I have been wanting to go to Nashville for a long time. I assumed since that is where country music came from, that would be where country men come from, and we all know cowboy butts drive me nuts. I was sorely disappointed when I found out that wasn’t the case.
Nashville is like most other cities of its size, bustling and busy, with some tourism sprinkled in and a charm of its own once the sun goes down. But my story doesn’t start there; mine starts with a rude phone call with the hotel where I was promptly told “check in is at 3 pm.”
“Can I park my car and check in later?” I start to ask before being cut off.
“Check in is at 3 pm.”
Well then. I googled “cute towns near Nashville” and figured I would go make the most of the extra 3 hours I had to kill. Lynchburg, TN was the first to come up. “Hah!” I thought to myself, “let’s go see the birthplace of the whisky that ruined my relationship, psh, yeah right.”
Then I realized something important. I just laughed about it. I laughed about something that has only brought me anger and sadness for the first time since it happened. Not a fake, laugh-it-off-in-front-of-my-friends-like-it-doesn’t-matter laugh. A true, genuine laugh of making light of an unfortunate circumstance.
A feeling of relief rushed over me, a feeling of letting go. I felt nothing but happiness and joy, like the path I am on is starting to feel right. These feelings of happiness weren’t just for me, but for him as well. I no longer felt the need for negative emotions. I am not jealous of the next girl he takes home. I do not regret our relationship or how it ended. I am not angry for the things he did, and I am not ashamed of how I responded.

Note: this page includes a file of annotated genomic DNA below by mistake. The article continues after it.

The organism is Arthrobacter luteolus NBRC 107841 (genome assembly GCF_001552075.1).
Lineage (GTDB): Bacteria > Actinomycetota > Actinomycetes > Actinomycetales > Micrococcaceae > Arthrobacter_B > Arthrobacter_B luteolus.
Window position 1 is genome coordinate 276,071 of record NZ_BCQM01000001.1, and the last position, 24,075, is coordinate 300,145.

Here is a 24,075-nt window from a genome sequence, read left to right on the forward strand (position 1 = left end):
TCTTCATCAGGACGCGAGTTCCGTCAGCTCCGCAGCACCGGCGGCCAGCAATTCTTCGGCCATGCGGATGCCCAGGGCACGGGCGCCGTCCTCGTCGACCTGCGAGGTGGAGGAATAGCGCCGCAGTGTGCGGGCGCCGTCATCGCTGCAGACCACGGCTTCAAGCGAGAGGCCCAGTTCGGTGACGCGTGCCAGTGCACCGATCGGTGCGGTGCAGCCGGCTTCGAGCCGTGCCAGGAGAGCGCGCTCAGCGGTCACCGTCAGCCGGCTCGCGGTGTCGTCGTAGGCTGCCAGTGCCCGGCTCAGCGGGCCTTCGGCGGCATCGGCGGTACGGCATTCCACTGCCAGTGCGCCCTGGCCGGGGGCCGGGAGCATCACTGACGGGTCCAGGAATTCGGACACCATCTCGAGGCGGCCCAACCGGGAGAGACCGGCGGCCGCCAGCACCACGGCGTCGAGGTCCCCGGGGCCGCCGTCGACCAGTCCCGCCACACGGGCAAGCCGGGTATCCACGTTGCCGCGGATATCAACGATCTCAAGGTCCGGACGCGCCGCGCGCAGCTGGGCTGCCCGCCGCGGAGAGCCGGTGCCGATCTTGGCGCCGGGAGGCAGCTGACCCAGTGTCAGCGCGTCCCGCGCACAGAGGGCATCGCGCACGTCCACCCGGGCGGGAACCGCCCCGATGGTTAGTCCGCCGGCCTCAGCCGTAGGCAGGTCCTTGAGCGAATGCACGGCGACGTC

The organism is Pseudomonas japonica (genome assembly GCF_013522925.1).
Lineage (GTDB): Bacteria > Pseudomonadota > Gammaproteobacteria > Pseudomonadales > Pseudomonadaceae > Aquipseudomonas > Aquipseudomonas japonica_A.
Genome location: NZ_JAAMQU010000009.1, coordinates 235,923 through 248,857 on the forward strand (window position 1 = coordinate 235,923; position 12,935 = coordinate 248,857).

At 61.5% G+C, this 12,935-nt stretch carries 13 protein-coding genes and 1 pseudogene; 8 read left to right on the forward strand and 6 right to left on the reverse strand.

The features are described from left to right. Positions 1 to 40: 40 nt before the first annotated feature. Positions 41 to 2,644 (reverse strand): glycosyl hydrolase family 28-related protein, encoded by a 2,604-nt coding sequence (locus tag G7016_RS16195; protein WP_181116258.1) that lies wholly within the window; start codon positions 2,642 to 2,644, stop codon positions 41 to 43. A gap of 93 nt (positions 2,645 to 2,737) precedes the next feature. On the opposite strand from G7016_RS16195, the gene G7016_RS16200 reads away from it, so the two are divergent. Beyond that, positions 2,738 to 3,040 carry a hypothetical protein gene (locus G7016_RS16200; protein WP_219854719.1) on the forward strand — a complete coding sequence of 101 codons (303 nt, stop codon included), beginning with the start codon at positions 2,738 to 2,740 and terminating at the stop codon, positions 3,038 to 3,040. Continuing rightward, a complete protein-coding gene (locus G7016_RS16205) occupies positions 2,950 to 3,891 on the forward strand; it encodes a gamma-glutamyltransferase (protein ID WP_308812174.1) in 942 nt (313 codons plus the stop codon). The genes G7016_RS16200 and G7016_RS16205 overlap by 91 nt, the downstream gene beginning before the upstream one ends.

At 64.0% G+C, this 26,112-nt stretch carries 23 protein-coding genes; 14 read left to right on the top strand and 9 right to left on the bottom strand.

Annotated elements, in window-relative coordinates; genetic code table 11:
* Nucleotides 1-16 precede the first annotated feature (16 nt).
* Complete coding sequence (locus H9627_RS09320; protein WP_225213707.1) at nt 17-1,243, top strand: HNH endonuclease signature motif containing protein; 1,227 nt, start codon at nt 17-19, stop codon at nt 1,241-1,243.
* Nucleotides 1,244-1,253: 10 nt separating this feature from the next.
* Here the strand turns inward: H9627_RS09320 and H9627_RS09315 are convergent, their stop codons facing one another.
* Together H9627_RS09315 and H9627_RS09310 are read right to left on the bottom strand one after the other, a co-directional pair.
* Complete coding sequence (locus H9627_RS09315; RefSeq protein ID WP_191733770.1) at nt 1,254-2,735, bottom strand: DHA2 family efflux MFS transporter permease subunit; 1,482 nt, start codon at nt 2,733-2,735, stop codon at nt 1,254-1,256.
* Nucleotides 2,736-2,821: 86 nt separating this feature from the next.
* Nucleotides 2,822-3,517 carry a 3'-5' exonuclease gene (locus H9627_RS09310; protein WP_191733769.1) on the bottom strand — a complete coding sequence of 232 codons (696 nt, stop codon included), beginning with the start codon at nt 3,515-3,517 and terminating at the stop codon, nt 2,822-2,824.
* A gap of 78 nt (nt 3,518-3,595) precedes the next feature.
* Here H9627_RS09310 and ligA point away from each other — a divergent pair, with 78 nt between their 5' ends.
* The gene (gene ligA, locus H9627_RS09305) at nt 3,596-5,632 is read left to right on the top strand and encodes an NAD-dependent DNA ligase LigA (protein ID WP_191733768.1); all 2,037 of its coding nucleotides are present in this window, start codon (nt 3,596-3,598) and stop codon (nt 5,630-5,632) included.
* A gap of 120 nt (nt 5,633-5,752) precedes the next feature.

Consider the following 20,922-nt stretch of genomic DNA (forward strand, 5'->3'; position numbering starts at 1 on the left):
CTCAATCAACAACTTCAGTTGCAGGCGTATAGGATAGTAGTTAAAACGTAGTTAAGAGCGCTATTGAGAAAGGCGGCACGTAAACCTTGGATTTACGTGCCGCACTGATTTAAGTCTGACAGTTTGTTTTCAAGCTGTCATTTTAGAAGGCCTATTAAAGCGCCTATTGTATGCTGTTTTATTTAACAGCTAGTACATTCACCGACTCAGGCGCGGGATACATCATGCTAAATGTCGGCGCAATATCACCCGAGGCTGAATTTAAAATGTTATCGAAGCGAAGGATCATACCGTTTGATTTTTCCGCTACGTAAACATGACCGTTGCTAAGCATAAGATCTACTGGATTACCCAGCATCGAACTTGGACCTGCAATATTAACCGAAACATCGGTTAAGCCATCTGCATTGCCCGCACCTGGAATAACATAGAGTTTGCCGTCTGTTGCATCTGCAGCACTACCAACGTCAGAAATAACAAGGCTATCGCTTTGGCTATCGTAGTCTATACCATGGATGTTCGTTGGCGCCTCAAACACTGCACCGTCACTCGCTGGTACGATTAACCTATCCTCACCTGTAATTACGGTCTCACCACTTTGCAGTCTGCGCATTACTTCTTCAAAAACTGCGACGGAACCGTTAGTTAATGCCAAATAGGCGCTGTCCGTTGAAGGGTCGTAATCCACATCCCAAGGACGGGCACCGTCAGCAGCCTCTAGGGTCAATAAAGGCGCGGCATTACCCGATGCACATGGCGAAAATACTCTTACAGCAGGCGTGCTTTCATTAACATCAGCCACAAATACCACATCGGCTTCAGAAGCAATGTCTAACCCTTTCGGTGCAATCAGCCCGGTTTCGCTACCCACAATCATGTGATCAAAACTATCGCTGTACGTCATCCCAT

Lynchburg it was. I started off on the hour and a half drive South and drifted into deep thought. I was thinking about what I should write in my blog about this trip; I had great ideas, but I wasn’t sure if it’s the right time to express them. Was this feeling of relief and happiness towards another person the end of the grieving process? Did I forgive him and myself for everything that happened or was this just another random emotion in a long and winding roller coaster of the ending of an era and the beginning of a new one?
I arrived in Lynchburg to find an overwhelming number of rules, procedures and warnings to get into the Jack Daniels’s facility. You had to reserve a spot online, pay to view the property, and what was I doing here anyways, I hate whiskey and am gluten–free nonetheless. Maybe it was a mistake to come, what was I trying to prove anyways?
Main street drew my attention and I walked around in the rain for a bit, looking at knick knacks I would never buy and again thinking about life. Jack Daniel’s. I’d never drink it, but we were always throwing away empty bottles. Can’t have a shot without a beer to wash it down, so let’s make sure to stock the fridge.
I’ve always struggled a bit with alcohol. If it is around, I will drink it. But let’s not only tell one side of the story, I am that way with all consumable products. If there is food in the fridge, I eat more. If I have books I haven’t read, I read faster. If there is tea in the waiting room, I drink it. I know this about myself and have made the valid conclusion that I have a minimalist mindset. I like to only have what I need, and if there is excess, I feel the need to consume it, or get rid of it. There is an easy solution to this problem, simply don’t have it around.
This works great, until other people enter the mix. We can’t control how others were raised, and we can’t let our mindset be the only one. My parents didn’t drink that often, and when special occasions came around they would make a special trip to the liquor store and get only what they planned to drink that day. His parents have a garage fridge that is stocked with different beers leftover from previous occasions, and keep a few different bottles of liquor on hand. Two completely acceptable ways of living, with two completely different types of families.
I found myself in the Lynchburg Winery, sampling wines. What the winery lacks in customer service and professional font styles, they make up for in their wines. The delicious southern flavors including peach, strawberry and muscadine give the white’s a refreshing and crisp summertime feel. I grabbed a bottle to go and headed back towards Nashville.